The Singapore Armed Forces (SAF) will conduct military exercises in Seletar, Marsiling, Jalan Bahar, Neo Tiew, Lim Chu Kang, Jalan Kwok Min, Tuas, Upper Jurong, Hong Kah, Ama Keng, Bedok Jetty, Kranji, Lentor, Simpang, Sembawang and Mandai from 08:00am on Mon, 31 Aug 2015 to 08:00am on Mon, 7 Sep 2015.
MINDEF PRIDE Day/Exhibition is an annual event to exhibit and celebrate MINDEF/SAF's commitment and achievements in PRIDE (PRoductivity and Innovation in Daily Efforts). The exhibition will be held from 2 to 4 Sep 2015 at the Singapore University of Technology & Design from 9am to 5pm.
PIONEER alumnus, lawyer and best-selling author Adrian Tan writes about how the magazine has evolved over the years.
PIONEER exists as the voice and memory of the Singapore Armed Forces (SAF). The evergreen magazine was born on Singapore's fourth birthday as the National Pioneer, a tabloid newsletter. In launching it, then-Minister for Defence Lim Kim San said in his foreword: There are now a few thousand young men and women in our Armed Forces. There is, therefore, a need for a medium through which our men and women in the Armed Forces can be enlightened and entertained.
Over the next five decades, month by month, the magazine has grown and transformed, in pursuit of that original mission.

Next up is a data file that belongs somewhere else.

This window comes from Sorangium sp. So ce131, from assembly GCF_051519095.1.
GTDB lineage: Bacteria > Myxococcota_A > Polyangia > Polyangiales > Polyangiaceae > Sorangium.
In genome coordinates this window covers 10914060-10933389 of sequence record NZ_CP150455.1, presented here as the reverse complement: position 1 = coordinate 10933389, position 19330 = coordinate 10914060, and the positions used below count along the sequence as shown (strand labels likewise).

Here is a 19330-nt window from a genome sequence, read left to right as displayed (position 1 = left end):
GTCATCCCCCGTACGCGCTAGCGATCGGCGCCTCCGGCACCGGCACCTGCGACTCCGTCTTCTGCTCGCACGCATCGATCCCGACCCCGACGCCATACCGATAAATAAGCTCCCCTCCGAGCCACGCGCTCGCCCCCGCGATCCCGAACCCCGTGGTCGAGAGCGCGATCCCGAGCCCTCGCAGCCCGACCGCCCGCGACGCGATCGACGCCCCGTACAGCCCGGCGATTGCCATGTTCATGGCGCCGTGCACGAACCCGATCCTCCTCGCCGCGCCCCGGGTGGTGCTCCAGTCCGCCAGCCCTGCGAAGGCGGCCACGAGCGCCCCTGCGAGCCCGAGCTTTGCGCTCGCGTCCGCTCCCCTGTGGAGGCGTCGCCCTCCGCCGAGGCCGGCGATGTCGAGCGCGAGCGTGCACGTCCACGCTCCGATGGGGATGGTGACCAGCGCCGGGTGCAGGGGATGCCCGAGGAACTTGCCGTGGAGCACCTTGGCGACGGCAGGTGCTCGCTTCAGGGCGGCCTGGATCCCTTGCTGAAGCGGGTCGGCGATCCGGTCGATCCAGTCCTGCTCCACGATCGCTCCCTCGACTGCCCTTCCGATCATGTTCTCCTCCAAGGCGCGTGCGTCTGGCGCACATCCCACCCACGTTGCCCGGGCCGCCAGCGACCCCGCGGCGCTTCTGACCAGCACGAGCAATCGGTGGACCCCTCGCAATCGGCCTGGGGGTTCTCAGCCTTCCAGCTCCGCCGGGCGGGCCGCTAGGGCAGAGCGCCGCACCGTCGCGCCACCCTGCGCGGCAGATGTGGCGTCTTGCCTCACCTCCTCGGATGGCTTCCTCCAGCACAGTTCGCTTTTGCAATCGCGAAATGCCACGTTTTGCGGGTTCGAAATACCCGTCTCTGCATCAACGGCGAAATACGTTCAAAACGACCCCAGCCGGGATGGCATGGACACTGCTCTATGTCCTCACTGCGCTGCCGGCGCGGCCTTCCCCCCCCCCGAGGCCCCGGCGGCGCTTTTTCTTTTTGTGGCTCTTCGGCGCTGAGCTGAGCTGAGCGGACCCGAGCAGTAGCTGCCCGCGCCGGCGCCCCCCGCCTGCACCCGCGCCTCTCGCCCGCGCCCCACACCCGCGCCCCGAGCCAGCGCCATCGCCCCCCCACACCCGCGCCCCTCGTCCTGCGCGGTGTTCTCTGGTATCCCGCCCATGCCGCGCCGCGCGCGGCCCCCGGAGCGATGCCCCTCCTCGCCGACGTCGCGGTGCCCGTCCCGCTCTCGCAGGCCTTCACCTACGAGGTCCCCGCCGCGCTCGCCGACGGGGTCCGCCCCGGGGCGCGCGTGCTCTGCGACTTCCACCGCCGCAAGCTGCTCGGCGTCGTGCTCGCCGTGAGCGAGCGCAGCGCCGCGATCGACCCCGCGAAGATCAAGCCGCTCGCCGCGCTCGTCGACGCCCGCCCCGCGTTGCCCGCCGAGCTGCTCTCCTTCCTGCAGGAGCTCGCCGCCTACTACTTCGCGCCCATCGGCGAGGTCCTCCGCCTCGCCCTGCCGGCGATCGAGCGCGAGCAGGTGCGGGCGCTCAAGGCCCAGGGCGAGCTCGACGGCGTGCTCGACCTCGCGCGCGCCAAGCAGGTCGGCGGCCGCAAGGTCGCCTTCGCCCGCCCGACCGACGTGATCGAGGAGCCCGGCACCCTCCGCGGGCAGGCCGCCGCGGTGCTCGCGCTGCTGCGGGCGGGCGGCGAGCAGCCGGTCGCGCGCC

The original National Pioneer was heavy on editorial and light on its black-and-white pictures. The tone was serious and the language, formal. The 1960s' editions featured articles befitting of a young nation, discussing the big issues of the day, such as the need for National Service (NS), or our geopolitical environment. Over the years, that style gave way to a full-colour glossy magazine, friendlier and more casual, with an increased emphasis on pictures and graphics.
In the early days, national austerity demands meant that one copy of the magazine would have to be shared among 10 servicemen. Today, the magazine is sent to the homes of Full-Time National Servicemen, Operationally Ready National Servicemen and Regulars.
n the 1970s, PIONEER offered subscription at 20 cents a copy. Today, it is a princely 40 cents.